Restricted cubic spline models allow for easy visualization of no

Restricted cubic spline models allow for easy visualization of nonlinear relationships between an exposure and an outcome43 and 44—in this case, cigarette smoking and Barrett’s esophagus. These models were plotted using a linear scale on the x-axis (pack-years of cigarette smoking) and a logarithmic (base 10) scale on the y-axis (OR). To determine whether cigarette smoking biologically BMS-354825 cell line interacts with other exposures in relation to risk of Barrett’s esophagus, we tested

for departure from additivity. Positive departure from additivity implies that the number of cases attributable to 2 exposures in combination is larger than the sum of the numbers of cases that would be caused by each exposure separately. The covariates tested for biological interaction with ever-cigarette smoking were BMI (<27.5, ≥27.5), heartburn and regurgitation (population-based control comparisons

only), alcohol, H pylori, and nonsteroidal anti-inflammatory drugs. For each combination Selleck LGK 974 of variables, we generated 4 exposure categories; using BMI as an example: A = never-smoker, low BMI; B = smoker, low BMI; C = never-smoker, high BMI; D = smoker, high BMI. These variables were modeled in the pooled dataset of individual patient data using logistic regression adjusted for age, sex, BMI, education, and study. Assuming that the OR approximates the relative risk, the output from these models was used to estimate 3 interaction statistics: interaction contrast ratio, attributable proportion, and synergy index. 45 and 46 When the interaction contrast ratio and attributable proportion ≠ 0 and synergy index ≠ 1, there is evidence for departure from additivity (biological interaction). Interaction contrast ratio is the excess risk due to interaction relative to the risk without either exposure. Attributable proportion is the proportion of disease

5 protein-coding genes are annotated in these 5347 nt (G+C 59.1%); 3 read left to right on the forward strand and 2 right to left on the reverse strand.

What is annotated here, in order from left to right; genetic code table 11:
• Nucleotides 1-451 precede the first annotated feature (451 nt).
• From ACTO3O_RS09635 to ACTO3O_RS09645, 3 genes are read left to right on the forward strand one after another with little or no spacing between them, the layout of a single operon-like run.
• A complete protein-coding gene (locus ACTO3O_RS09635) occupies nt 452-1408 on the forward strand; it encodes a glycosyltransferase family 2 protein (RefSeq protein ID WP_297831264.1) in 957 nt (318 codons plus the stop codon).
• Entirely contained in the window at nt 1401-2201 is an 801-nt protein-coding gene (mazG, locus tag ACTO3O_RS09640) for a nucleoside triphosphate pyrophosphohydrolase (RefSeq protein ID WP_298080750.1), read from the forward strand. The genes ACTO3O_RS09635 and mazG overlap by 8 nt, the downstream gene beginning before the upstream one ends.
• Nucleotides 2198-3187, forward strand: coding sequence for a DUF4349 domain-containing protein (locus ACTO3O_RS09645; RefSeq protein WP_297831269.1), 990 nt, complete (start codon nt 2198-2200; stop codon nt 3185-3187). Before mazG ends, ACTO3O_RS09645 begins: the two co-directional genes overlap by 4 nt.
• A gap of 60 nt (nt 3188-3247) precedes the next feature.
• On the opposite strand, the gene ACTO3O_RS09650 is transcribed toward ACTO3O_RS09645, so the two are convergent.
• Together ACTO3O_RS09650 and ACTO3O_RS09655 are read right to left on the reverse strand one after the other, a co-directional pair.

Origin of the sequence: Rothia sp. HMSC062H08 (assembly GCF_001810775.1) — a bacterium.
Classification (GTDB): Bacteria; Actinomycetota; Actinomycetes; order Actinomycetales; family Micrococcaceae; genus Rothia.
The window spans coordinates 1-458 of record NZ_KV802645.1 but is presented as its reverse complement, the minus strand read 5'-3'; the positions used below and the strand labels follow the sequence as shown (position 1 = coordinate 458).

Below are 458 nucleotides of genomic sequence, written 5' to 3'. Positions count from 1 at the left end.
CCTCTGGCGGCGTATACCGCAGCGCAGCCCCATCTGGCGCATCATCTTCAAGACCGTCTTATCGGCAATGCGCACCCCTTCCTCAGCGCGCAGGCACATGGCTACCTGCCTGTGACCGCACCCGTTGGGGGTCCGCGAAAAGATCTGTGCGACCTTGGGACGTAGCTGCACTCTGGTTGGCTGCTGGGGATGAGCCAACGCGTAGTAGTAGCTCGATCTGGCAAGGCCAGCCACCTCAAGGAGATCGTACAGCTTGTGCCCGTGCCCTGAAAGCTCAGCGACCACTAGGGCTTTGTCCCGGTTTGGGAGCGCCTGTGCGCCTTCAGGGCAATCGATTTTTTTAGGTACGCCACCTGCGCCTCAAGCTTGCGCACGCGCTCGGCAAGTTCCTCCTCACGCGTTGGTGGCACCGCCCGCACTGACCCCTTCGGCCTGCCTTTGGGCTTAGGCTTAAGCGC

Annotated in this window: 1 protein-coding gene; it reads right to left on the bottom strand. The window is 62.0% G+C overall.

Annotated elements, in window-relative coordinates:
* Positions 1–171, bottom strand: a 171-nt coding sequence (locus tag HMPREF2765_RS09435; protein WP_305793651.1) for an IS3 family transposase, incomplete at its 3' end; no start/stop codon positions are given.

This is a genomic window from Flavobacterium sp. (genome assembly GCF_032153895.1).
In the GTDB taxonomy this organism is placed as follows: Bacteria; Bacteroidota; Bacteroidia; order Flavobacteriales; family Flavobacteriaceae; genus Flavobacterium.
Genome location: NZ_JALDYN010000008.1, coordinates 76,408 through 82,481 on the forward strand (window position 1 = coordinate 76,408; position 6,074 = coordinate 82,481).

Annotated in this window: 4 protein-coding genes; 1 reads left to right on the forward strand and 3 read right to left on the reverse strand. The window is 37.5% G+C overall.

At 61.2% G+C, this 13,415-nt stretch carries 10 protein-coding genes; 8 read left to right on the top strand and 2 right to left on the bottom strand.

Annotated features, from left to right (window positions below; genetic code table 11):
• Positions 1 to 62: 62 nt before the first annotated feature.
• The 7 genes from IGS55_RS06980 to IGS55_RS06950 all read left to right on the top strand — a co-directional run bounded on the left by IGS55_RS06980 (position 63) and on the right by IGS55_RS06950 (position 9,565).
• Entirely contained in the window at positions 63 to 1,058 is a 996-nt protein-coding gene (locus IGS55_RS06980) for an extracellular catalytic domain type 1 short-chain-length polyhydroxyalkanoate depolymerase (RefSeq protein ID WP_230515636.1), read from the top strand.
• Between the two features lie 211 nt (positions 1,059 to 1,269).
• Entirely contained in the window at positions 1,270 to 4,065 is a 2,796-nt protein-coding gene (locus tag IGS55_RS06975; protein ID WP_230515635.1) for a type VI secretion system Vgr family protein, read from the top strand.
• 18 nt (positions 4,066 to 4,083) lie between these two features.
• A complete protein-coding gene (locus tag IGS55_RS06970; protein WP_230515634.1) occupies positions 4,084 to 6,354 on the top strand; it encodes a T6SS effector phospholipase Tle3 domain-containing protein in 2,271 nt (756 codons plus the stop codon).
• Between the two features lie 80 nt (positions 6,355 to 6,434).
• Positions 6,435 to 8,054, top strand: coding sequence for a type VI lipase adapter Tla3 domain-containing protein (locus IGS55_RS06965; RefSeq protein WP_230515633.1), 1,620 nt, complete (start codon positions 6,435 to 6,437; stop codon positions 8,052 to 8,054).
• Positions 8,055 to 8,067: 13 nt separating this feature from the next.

attributable to interaction among individuals with both exposures. Synergy index is the ratio of the observed excess risk in individuals exposed to both factors relative to the expected excess risk, assuming that both exposures are independent risk factors (ie, under the assumption of no additive interaction). Confidence intervals for these metrics were estimated using the delta method. 45 All analyses were performed using STATA software, version 11.1 (StataCorp LP, College C225 Station, TX). All statistical tests were 2-sided and P values <0.05 were considered to be statistically significant. Descriptors of cases and controls included in the analysis are shown in Table 2. The population-based control distributions were more similar to the cases in terms of age and sex than the GERD controls, and this is because 3 of the 4 studies with population-based controls matched on these variables to the Barrett’s esophagus case group; GERD controls were matched to the Barrett’s esophagus group on age and sex in only 1 study (Table 1).

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